While spending his research leave working on his new project ‘Shame and the Courts in Early Modern England’, Dr Simon Sandall also presented at Kalamazoo International Medieval Congress in Michigan completing a strong University of Winchester presence along with Dr Gordon McKelvie and Dr Ellie Woodacre. He also submitted a chapter ‘Custom, common right and commercialisation in the Forest of Dean, c.1603-1640’ to be published in Bowen, J. and Brown, A. (eds.) Custom and Commercialisation in English Rural Society, c.1350-c.1750: Revisiting Postan and Tawney (University of Hertfordshire Press) this Autumn. In June, he also organised a conference at Winchester entitled ‘1215-2015: 800 Years of Riot and Protest’ which saw many excellent papers and discussions by a range of scholars including Professor Samuel Cohn of the University of Glasgow.

800_years - poster

Dr James Ross spoke at a conference on ‘Lords and Lordship in the British Isles, 1300-1600’ in St. Andrews on ‘The Miliitary Power of the Peerage under Henry VII’, but has mostly been writing and researching a short book for Penguin’s English Monarchs Series on Henry VI.

Dr Louise Curth was interviewed at Winchester Cathedral by Tim Wonnacut for ‘Bargain Hunt’ in early August. (This was a bit about the Civil War-era and the damage that was done in Winchester).

BBC interview with Tim Wonnacutt

This summer Dr Ellie Woodacre has been active with the Royal Studies Network, coordinating RSN sessions at the medieval congress at Kalamazoo in May and at IMC Leeds in July. She also took part in roundtables at both events; on ‘Debatable Rulers’ at Kalamazoo and on the future of digital/open access publishing at IMC Leeds. The highlight of the summer conference wise was Kings & Queens 4, which took place at the University of Lisbon in June-the first time that it has taken place outside the UK. This event was a resounding success, once again attracting a large group of international participants who are pictured here:

k&q4 delegates

The organizers arranged several receptions hosted by the University and by local government figures and the delegates also took part in two excursions to sites connected with Portugal’s Avis dynasty at Odivelas and Batalha. For a more detailed coverage of the event see the Royal Studies Journal blog: https://royalstudiesjournal.wordpress.com/2015/07/20/conference-report-from-kings-queens-iv/ . Issue 2 of the Royal Studies also came out in June: http://www.rsj.winchester.ac.uk/index.php/rsj/issue/current/showToc .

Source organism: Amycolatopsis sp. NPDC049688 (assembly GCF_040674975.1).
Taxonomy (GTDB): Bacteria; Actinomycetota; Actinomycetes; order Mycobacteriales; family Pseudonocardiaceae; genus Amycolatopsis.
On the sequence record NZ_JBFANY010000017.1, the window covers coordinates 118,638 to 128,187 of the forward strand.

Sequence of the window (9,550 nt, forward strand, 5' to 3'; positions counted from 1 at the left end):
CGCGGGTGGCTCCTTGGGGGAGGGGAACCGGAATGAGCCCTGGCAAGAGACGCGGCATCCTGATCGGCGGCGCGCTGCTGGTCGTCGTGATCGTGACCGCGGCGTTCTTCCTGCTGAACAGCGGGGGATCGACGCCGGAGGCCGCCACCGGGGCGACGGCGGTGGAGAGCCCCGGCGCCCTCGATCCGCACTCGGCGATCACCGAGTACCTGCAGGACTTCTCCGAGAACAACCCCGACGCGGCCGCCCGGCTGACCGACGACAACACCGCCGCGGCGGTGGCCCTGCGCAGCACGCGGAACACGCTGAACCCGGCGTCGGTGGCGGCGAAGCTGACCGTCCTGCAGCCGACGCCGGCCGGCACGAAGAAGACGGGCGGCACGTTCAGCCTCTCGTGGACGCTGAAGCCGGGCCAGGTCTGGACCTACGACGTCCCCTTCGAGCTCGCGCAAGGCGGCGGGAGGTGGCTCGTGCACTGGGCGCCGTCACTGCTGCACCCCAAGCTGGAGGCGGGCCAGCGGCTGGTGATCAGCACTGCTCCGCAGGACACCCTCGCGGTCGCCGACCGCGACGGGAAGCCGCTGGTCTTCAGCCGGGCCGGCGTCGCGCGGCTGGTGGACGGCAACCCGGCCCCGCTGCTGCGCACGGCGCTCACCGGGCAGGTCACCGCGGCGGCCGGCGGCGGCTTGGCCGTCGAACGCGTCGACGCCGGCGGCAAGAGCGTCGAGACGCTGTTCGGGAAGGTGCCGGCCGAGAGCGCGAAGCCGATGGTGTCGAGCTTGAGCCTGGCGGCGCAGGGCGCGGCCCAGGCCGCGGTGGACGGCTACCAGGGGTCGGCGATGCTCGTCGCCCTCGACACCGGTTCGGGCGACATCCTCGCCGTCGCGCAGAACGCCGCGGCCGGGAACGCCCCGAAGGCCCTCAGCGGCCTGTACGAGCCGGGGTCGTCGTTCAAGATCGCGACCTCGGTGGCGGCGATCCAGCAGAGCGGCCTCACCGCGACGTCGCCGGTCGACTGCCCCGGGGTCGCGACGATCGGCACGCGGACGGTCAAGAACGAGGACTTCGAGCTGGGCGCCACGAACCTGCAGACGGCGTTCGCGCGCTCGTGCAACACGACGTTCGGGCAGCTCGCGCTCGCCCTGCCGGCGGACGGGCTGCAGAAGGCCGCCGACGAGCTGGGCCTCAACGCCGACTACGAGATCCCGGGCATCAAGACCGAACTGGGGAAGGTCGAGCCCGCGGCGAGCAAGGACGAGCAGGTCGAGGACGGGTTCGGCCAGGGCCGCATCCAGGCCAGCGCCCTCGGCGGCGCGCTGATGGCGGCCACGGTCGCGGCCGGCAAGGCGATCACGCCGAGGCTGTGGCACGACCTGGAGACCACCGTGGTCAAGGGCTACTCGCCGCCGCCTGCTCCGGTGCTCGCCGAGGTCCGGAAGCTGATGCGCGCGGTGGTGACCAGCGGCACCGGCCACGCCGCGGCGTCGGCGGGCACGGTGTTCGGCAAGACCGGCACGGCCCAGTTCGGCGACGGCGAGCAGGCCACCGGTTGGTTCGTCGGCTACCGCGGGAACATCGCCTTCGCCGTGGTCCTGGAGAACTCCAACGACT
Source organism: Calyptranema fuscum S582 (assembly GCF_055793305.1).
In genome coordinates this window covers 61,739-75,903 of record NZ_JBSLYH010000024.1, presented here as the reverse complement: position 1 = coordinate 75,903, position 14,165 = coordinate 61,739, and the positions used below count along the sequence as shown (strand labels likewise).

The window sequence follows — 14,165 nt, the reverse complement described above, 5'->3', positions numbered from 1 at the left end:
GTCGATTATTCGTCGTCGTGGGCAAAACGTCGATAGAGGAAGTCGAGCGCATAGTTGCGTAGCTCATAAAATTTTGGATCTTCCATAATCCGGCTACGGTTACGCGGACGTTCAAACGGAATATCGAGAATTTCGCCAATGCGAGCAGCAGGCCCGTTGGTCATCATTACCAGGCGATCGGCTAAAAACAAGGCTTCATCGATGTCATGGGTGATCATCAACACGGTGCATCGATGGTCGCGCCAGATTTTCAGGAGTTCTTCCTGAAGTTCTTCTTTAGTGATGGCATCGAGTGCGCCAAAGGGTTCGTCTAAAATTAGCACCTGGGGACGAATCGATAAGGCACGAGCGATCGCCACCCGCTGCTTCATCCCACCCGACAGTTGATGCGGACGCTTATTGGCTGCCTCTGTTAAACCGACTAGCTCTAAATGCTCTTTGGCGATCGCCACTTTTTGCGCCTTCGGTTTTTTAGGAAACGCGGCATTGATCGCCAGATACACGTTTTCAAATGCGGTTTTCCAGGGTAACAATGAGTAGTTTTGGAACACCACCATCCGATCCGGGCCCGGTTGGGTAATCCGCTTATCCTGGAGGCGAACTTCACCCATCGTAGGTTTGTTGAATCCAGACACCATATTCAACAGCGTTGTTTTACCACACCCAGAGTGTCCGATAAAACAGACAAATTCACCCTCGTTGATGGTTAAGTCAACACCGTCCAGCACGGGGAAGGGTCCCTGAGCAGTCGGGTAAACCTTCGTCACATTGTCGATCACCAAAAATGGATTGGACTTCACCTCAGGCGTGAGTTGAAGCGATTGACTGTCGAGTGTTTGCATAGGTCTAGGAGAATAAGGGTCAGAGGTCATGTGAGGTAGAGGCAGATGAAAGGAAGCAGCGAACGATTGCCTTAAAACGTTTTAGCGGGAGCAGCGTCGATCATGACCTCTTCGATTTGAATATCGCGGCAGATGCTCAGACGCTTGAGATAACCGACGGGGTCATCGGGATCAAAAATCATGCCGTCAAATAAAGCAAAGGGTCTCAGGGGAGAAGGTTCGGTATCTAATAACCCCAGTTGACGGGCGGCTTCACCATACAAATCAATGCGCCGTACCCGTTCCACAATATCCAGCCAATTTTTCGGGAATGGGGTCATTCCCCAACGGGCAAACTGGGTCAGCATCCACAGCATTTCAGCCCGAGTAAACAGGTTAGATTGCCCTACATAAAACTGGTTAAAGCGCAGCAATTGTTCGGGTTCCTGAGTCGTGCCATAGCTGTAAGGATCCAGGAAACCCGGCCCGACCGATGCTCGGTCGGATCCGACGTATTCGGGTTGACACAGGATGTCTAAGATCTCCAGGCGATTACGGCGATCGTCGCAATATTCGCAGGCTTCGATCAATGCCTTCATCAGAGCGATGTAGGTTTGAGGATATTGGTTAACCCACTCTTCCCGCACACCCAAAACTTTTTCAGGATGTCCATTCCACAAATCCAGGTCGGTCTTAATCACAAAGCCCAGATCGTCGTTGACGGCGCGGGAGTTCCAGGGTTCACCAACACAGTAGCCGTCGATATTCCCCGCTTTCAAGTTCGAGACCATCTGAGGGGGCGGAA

Finally, Ellie has kickstarted her research leave with a WRAP project with several Winchester students who were working on data for her upcoming monograph on Joan of Navarre, queen consort of Henry IV of England. The six students worked on late medieval primary sources, including several different types of administrative records to bring together information on the vast lands that Joan held as a part of the generous dowry agreement that Henry IV made with his new bride shortly after their wedding (at Winchester!) in 1403. The students collected data and put their results into a database and onto a special Google map-this has really help increase our understanding of Joan’s controversial dowry (much of which was seized by Henry V when he accused Joan of witchcraft in 1419).

Professor Trish Skinner submitted her book, Living with Disfigurement in the Early Middle Ages, to be published by Palgrave Macmillan US in its New Middle Ages Series (link is here but I’m not on it yet!: http://www.palgrave.com/series/the-new-middle-ages/NMAG/) The cover of the book will feature a (rather later) wall-painting from the church of St Cadoc, Llancarfen, S. Wales, depicting ‘Anger’ [photo courtesy of Dr Christina Welch, Dept of Theology, Religion and Philosophy].

Anger St Cadoc

Trish’s next project is a broader, collaborative history of facial difference, and she is joined at Winchester this year by Dr Emily Cock, a specialist on early modern surgery.

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Encountering Perpetrators of Mass Killings, Political Violence and Genocide: programme

perpetrators

Emiliano Perra and Kara Critchell are the organisers of the conference Encountering Perpetrators of Mass Killings, Political Violence and Genocide, which will be held at the University of Winchester between 1-3 September 2015.

Programme and registration details are available at the conference blog https://encounteringperpetrators.wordpress.com/

The conference is organised under the aegis of the Modern History Research Centre at the University of Winchester and it has received generous funding from the British Association for Holocaust Studies (BAHS).

The keynote speaker is Professor Donald Bloxham (University of Edinburgh), ‘Working on Perpetration: Do We Need to Justify It?’

University of Winchester students can attend the papers for free.